How Extended Unix Tools Can Measure the Changing Security Posture of Power-Control Networks
The smart grid will increase the stability and reliability of the grid overall with vast numbers of cyber components. These devices are a source of disparate data because their configuration, communications, and logs are expressed in a variety of high-level languages such as CIM, Cisco IOS, GOOSE, and SCL. Many of these high-level languages encode hierarchical object models that traditional Unix text-processing tools cannot process. We designed our eXtended Unix tools (XUTools) to operate upon context-free languages, however, because context-free languages may have arbitrarily deep hierarchies. We can use our XUTools library (libxutools) to deliver capabilities that are directly aligned with high-level strategic goals in the Roadmap to Achieve Energy Delivery Systems Cybersecurity. In this talk, we will demonstrate how utilities and auditors can use these libxutools enabled capabilities to measure the changing security posture of power-control networks.
Gabriel A. Weaver is a Ph.D Candidate at Dartmouth College. His current research focuses on libxutools, a library that extends the class of languages upon which traditional Unix text-processing tools can operate. Just as programmers use high-level languages to program more efficiently, so can system and network administrators as well as policy analysts use his tools to analyze texts relative to a high-level language. His research received worldwide coverage in 2011 when it was Slashdotted; articles appeared in a variety of news outlets that included ComputerWorld, CIO Magazine, and Communications of the ACM. His research evolved out of previous work in the Classics where he worked with The Perseus Project at Tufts University, Harvard's Center for Hellenic Studies, and the Archimedes Palimpsest Project to develop new ways to reference, retrieve, and analyze the historical transmission of text and diagram.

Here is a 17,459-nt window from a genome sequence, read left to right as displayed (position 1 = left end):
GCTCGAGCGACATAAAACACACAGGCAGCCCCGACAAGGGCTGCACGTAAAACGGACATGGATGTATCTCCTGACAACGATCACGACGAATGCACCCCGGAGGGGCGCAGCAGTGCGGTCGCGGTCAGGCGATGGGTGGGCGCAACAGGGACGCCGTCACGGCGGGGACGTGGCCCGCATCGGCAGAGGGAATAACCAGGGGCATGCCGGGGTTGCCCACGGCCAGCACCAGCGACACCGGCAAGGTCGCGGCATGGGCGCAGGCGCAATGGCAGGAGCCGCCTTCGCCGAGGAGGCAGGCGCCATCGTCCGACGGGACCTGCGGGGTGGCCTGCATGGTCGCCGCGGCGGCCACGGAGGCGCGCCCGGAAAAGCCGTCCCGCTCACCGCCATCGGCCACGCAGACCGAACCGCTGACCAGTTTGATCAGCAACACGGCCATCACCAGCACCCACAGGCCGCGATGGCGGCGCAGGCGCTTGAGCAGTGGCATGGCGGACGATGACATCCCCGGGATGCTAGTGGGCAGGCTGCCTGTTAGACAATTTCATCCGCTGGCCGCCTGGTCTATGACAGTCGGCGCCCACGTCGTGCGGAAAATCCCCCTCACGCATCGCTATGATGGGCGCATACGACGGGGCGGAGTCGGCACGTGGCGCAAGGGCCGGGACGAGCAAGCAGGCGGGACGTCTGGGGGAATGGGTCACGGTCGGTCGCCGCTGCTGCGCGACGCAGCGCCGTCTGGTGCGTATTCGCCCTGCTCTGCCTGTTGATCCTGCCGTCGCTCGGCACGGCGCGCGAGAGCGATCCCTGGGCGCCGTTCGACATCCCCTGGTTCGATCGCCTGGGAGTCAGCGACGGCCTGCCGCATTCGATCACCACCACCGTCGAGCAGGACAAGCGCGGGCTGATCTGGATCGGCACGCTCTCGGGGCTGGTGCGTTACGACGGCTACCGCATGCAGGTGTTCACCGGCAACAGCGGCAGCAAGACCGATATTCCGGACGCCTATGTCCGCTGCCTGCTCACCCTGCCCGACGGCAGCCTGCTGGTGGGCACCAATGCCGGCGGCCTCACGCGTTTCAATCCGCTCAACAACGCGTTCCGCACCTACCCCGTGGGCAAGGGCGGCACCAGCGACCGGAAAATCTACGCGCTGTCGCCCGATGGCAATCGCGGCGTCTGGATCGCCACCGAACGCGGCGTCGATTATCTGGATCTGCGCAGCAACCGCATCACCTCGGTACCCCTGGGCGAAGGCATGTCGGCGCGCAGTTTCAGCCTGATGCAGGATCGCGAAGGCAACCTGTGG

The seminar series is presented by the Trustworthy Cyber Infrastructure for the Power Grid (TCIPG) Project, an $18 million multi-university research effort whose partner institutions include the University of Illinois at Urbana-Champaign, Arizona State University, Dartmouth, and Washington State University. The TCIPG Project, a successor to the earlier NSF-funded TCIP Center, was founded in 2009 with support from the U.S. Department of Energy and the U.S. Department of Homeland Security. It is housed in the Information Trust Institute, University of Illinois at Urbana-Champaign.